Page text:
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11 ABVD down and 1 to go.

Bill_NC's picture
Posts: 133
Joined: Jan 2013

I remember 5 months ago I wrote a post saying “One ABVD down and 11 to go.”, now 11 down and 1 to go. I really didn’t have many posts but surely I was checking and following posts 1-3 times a week.

As I am excited for getting close to be done with chemo, and looking for it to get married sometime within the next 6 months from my collage girlfriend 20 years ago, I had reunited with last year (we live in different states).


Now I am kind feel why should she commit to someone like me. I am not trying to put myself down, I am just worry about my future wife have to live with me nervously on every 4 months checkup bases that cancer may return.

Please understand my point of view I am not trying to be pessimistic. I am just trying to live the reality. In matter of fact I was so optimistic on my last visit with the oncologist when he told me that I may have 80% of progression free survival from the initial treatment. UNTIL I read this article about NLPHL today at the American Society of Hematology site. (https://ash.confex.com/ash/2012/webprogram/Paper50242.html)


From the article Conclusion:

 Conclusion: With long-term follow-up, almost half of the patients with NLPHL develop a lymphoma relapse and large proportion experience transformation to aggressive lymphoma. Splenic involvement is a strong risk factor for eventual development of aggressive lymphoma providing a rationale for CHOP +/- rituximab based chemotherapy.  Although the OS of NLPHL is comparable to cHL, there is an inherent increased risk of transformation and late relapses, highlighting a distinct disease behavior and the need for repeat biopsy at relapse as well as long-term surveillance.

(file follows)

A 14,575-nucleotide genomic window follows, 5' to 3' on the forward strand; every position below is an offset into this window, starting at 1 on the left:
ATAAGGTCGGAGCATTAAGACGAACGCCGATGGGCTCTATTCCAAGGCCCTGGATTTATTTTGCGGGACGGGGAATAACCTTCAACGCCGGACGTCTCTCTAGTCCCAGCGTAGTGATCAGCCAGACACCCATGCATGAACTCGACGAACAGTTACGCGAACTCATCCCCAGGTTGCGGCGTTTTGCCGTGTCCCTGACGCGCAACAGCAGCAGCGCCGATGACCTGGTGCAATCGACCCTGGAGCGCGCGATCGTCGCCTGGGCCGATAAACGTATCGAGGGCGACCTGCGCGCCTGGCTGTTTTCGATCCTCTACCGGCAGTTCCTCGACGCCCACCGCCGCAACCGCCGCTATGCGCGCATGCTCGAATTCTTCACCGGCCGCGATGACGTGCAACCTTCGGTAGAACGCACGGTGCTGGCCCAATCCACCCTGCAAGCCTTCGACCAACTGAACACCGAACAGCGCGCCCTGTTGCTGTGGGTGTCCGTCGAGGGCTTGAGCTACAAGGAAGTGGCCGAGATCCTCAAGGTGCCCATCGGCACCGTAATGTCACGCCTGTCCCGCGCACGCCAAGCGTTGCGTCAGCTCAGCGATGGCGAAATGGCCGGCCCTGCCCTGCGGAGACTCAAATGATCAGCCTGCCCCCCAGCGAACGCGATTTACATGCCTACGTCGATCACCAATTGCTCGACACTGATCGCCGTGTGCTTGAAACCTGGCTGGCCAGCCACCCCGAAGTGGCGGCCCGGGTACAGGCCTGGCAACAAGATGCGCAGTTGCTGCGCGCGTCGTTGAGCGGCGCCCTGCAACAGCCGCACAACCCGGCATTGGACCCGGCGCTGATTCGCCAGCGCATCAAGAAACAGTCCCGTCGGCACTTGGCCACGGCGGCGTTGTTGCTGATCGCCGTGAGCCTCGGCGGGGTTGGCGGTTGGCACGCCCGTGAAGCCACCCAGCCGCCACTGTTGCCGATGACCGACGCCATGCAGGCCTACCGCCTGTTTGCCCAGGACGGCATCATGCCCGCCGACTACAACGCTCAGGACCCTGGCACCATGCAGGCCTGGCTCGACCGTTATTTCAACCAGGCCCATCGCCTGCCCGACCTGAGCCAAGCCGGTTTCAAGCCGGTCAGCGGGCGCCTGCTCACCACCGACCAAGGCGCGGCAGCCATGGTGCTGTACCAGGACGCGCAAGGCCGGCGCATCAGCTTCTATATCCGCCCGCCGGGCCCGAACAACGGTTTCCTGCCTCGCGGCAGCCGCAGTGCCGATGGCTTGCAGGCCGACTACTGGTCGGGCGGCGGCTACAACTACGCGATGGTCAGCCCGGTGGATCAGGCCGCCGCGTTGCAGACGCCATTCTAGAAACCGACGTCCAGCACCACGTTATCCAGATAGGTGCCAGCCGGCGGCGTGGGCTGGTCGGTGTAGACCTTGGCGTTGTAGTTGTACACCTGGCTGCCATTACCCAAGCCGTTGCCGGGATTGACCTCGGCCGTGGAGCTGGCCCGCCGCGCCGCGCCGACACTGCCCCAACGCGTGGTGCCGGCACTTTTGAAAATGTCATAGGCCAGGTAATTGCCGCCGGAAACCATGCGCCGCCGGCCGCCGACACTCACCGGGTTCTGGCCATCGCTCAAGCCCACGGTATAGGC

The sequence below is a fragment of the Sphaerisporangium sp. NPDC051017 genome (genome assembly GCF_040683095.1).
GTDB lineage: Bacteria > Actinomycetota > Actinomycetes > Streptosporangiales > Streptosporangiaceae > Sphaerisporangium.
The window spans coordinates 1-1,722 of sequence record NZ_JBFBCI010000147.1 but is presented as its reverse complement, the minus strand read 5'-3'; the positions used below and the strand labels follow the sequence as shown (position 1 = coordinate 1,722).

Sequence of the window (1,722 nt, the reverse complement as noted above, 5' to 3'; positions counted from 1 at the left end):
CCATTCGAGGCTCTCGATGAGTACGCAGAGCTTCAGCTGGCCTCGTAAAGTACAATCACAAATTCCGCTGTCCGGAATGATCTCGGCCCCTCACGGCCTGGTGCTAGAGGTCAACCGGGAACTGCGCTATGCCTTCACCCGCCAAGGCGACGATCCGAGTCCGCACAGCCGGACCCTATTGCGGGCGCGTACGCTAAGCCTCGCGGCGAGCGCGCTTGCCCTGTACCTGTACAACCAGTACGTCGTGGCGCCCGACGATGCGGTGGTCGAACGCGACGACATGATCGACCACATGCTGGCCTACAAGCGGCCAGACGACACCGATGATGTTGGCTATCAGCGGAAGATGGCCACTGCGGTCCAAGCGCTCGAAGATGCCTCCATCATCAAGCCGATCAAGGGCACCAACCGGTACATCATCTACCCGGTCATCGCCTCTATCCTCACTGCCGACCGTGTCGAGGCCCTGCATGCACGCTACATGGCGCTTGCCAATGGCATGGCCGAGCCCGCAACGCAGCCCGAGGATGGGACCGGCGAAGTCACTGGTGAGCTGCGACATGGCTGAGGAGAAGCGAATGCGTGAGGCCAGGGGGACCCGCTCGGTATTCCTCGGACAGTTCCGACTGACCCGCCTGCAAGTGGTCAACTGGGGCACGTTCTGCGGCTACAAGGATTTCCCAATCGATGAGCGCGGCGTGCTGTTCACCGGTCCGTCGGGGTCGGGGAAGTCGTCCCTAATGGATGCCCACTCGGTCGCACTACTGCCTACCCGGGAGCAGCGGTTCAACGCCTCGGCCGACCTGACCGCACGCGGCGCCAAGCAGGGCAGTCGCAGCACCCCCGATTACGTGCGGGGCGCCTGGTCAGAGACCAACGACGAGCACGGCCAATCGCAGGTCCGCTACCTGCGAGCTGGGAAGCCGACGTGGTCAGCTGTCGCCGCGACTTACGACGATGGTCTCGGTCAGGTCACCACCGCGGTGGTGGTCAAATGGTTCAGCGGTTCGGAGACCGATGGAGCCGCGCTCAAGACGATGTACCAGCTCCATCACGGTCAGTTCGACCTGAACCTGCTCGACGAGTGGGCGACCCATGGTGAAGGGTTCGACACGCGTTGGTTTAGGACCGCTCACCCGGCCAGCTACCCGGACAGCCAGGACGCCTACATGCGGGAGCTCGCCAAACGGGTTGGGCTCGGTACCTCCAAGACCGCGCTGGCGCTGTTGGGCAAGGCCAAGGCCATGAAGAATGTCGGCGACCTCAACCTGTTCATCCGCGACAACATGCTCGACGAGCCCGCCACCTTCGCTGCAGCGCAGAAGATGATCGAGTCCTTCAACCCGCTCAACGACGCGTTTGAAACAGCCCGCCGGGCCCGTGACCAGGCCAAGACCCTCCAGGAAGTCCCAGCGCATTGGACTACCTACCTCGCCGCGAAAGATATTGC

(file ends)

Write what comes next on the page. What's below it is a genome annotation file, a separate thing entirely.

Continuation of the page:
Please note I am NOT trying to put anyone down. I am just trying to discuss the metter with you all, and see what you think since you all been here for me from day one.


jimwins's picture
Posts: 2111
Joined: Aug 2011

Woohoo on the chemo - almost done!  I know you are glad. 

Congratulations on your upcoming marriage.  I understand where you are coming from regarding your concerns and you and the "Mrs. Bill to be" need to discuss those things.  However, you or she could be hit by a meteor tomorrow so nothing is ever guaranteed.  You will both worry together and anxiety will be your companion every time you have an upcoming scan - unfortunately.  I think it's wonderful you have connected with your girlfriend and wish you guys all the happiness and success in the world.  You deserve it Bill.  We can't let cancer or the fear in its aftermath defeat us (even in remission) :).

Rearding the "Conclusions" link:

1) Some of the patients were diagnosed as early as 1970 (doubt if they had same chemo/therapies as today - less was known and certainly less technology in those days). 

2) Looking at the graphs, 20 years seems to be where things change.  (A lot can happen in 20 years! Maybe a cure?)

3) Spleen involvement seems to be a major factor.

I think research is a good thing but too much of it can confuse and drive you crazy. Add to that we are not physicians much less statisticians.  This report was written to be presented to research and medical professionals and I'm sure makes a lot more sense to them :).  You might want to show it to your oncologist and get a better interpretation of it?